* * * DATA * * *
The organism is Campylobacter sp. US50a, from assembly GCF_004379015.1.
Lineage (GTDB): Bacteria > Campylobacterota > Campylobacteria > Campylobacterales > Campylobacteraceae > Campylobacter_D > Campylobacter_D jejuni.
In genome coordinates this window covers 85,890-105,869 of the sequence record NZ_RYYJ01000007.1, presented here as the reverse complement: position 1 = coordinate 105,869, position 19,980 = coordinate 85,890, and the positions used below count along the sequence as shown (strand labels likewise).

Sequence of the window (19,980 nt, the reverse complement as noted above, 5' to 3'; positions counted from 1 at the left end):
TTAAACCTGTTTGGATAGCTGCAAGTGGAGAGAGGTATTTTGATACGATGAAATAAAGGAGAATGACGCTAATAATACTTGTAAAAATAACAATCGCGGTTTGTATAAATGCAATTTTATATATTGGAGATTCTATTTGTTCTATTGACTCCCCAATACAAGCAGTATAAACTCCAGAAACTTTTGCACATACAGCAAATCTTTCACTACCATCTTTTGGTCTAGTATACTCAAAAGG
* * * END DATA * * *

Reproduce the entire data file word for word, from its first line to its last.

The organism is Campylobacter sp. US50a, from assembly GCF_004379015.1.
Lineage (GTDB): Bacteria > Campylobacterota > Campylobacteria > Campylobacterales > Campylobacteraceae > Campylobacter_D > Campylobacter_D jejuni.
In genome coordinates this window covers 85,890-105,869 of the sequence record NZ_RYYJ01000007.1, presented here as the reverse complement: position 1 = coordinate 105,869, position 19,980 = coordinate 85,890, and the positions used below count along the sequence as shown (strand labels likewise).

Sequence of the window (19,980 nt, the reverse complement as noted above, 5' to 3'; positions counted from 1 at the left end):
TTAAACCTGTTTGGATAGCTGCAAGTGGAGAGAGGTATTTTGATACGATGAAATAAAGGAGAATGACGCTAATAATACTTGTAAAAATAACAATCGCGGTTTGTATAAATGCAATTTTATATATTGGAGATTCTATTTGTTCTATTGACTCCCCAATACAAGCAGTATAAACTCCAGAAACTTTTGCACATACAGCAAATCTTTCACTACCATCTTTTGGTCTAGTATACTCAAAAGG